Alain Bonnefoy <email@example.com> wrote:
I don’t understand how to set my configuration to be able to use
accentuated characters in filenames.
Well, the problem is that a filename does not really consist of
“characters”. It’s just a string of bytes. What characters those bytes
represent – or even whether that represent any characters at all –
depends on how you have entered them and how you try to display them.
The QNX6 text-mode console and pterm use the ISO 8859-1 character set.
When you type ‘é’, a read() from the terminal returns the byte 0xE9.
When you run “touch démarrage” in a pterm, the argv that the shell
gives to the touch program is equivalent to the C string “d\xE9marrage”.
The old QNX4 terminal emulation (“pterm -Q”) uses the IBM PC character
set (a.k.a. code page 437). The ‘é’ has the value 0x82 in this
character set, and typing “touch démarrage” gives the string
“d\x82marrage” to the touch utility.
Photon uses UTF-8. If you enter “démarrage” into a text field, the
string in the widget will be “d\C3\A9marrage”.
Initially I wanted to see through Samba a FAT32 mounted filesystem. As I
wasn’t able to see filenames like ‘Démarrage’, I made some try on QNX,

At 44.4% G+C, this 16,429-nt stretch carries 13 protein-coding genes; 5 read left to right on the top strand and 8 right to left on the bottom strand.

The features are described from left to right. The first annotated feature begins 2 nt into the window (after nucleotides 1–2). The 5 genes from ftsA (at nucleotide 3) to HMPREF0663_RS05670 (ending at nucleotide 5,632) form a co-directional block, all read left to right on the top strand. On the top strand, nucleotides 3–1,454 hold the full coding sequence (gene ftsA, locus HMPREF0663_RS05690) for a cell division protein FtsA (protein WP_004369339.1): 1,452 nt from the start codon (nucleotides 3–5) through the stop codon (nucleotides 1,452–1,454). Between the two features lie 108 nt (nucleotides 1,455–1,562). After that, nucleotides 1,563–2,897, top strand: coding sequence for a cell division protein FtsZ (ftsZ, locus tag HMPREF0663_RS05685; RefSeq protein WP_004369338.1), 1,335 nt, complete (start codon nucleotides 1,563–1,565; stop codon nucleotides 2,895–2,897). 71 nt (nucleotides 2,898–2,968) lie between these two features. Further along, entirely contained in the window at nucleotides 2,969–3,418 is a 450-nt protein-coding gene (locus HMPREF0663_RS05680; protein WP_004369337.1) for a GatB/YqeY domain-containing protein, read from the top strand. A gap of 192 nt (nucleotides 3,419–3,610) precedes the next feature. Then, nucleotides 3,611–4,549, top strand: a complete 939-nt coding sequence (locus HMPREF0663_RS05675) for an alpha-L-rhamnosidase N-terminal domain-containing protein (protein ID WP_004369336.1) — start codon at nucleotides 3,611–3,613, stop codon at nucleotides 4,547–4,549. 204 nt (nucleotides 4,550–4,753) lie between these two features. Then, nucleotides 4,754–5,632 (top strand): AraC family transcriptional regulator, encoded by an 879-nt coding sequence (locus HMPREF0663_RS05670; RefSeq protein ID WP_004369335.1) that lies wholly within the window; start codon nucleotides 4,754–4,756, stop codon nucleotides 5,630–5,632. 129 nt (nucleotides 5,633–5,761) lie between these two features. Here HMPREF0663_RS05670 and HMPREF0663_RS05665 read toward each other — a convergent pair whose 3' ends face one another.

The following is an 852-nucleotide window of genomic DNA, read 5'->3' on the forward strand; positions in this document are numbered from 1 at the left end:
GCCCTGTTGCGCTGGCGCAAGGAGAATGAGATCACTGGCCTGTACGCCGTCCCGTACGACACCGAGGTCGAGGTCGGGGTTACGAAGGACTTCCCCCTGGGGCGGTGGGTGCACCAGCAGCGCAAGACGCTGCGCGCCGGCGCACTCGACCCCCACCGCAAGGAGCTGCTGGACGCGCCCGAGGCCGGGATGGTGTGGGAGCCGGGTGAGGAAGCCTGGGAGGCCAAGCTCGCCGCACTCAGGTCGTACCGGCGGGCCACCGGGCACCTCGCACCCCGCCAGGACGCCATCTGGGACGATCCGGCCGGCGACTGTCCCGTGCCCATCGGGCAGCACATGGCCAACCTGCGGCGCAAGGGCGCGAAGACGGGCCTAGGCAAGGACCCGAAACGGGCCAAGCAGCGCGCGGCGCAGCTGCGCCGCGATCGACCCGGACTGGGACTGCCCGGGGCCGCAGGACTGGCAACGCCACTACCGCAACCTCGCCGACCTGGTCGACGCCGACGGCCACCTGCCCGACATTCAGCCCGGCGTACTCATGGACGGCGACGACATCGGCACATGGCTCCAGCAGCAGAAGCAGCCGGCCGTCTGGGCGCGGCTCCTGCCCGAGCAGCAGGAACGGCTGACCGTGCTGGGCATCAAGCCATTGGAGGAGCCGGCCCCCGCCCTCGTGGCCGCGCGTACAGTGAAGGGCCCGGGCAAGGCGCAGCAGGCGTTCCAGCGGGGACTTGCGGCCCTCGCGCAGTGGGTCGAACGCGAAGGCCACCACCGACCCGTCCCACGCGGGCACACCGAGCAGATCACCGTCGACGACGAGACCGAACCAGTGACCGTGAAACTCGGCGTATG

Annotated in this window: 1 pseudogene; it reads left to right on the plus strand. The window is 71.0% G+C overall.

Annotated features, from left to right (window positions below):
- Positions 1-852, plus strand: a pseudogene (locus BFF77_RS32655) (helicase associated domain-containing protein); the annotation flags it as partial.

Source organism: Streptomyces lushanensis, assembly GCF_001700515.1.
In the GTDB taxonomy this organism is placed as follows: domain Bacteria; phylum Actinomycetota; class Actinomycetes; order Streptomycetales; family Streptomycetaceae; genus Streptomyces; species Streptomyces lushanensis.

and I encountered some strange behaviours.
-In bash, it’s impossible to input such characters.
Yeah, bash doesn’t seem to like them…
-In sh, I can ‘touch démarrage’ (well displayed) but ‘é’ isn’t displayed
That’s because “d\xE9marrage” is not valid UTF-8. I don’t know what
exactly our pfm or the file selector widget do when a filename turns out
not to be valid UTF-8; apparently, it’s not working…
-In Photon, I can create a ‘démarrage’ filename (well displayed) but ‘é’
isn’t displayed correctly in sh.
-Through Samba (2.2.4 - client character set = 850 as for our NT
stations) none of the both files is correctly displayed.
I know very little about Samba, but I think code page 850 has the ‘é’ in
the same spot as code page 437. Perhaps your filenames will look the
same way they do under Windows when you display (or enter) them in a
pterm running the QNX4 emulation (“pterm -Q”).